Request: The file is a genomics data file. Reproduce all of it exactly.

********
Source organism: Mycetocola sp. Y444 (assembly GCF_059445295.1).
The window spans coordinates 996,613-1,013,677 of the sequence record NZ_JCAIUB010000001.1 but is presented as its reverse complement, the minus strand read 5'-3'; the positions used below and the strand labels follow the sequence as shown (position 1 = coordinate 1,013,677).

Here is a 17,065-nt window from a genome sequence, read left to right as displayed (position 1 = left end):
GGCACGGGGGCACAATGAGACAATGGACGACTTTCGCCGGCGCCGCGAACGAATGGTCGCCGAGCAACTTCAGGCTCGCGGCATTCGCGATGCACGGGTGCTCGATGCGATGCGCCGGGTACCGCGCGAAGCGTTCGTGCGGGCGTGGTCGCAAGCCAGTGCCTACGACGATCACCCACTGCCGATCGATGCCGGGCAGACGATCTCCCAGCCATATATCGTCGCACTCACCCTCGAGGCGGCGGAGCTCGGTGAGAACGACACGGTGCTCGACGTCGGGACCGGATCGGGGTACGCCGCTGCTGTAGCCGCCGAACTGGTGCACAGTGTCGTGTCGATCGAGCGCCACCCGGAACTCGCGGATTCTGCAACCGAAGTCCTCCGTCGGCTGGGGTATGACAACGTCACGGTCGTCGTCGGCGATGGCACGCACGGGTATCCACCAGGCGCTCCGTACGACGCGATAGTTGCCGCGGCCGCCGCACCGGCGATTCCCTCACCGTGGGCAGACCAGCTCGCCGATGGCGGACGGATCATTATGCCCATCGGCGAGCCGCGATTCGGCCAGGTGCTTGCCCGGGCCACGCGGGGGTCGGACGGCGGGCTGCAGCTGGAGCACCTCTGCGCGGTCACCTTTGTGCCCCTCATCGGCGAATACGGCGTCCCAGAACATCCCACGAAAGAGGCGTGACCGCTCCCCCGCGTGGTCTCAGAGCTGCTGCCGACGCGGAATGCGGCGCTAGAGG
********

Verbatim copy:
Source organism: Mycetocola sp. Y444 (assembly GCF_059445295.1).
The window spans coordinates 996,613-1,013,677 of the sequence record NZ_JCAIUB010000001.1 but is presented as its reverse complement, the minus strand read 5'-3'; the positions used below and the strand labels follow the sequence as shown (position 1 = coordinate 1,013,677).

Here is a 17,065-nt window from a genome sequence, read left to right as displayed (position 1 = left end):
GGCACGGGGGCACAATGAGACAATGGACGACTTTCGCCGGCGCCGCGAACGAATGGTCGCCGAGCAACTTCAGGCTCGCGGCATTCGCGATGCACGGGTGCTCGATGCGATGCGCCGGGTACCGCGCGAAGCGTTCGTGCGGGCGTGGTCGCAAGCCAGTGCCTACGACGATCACCCACTGCCGATCGATGCCGGGCAGACGATCTCCCAGCCATATATCGTCGCACTCACCCTCGAGGCGGCGGAGCTCGGTGAGAACGACACGGTGCTCGACGTCGGGACCGGATCGGGGTACGCCGCTGCTGTAGCCGCCGAACTGGTGCACAGTGTCGTGTCGATCGAGCGCCACCCGGAACTCGCGGATTCTGCAACCGAAGTCCTCCGTCGGCTGGGGTATGACAACGTCACGGTCGTCGTCGGCGATGGCACGCACGGGTATCCACCAGGCGCTCCGTACGACGCGATAGTTGCCGCGGCCGCCGCACCGGCGATTCCCTCACCGTGGGCAGACCAGCTCGCCGATGGCGGACGGATCATTATGCCCATCGGCGAGCCGCGATTCGGCCAGGTGCTTGCCCGGGCCACGCGGGGGTCGGACGGCGGGCTGCAGCTGGAGCACCTCTGCGCGGTCACCTTTGTGCCCCTCATCGGCGAATACGGCGTCCCAGAACATCCCACGAAAGAGGCGTGACCGCTCCCCCGCGTGGTCTCAGAGCTGCTGCCGACGCGGAATGCGGCGCTAGAGG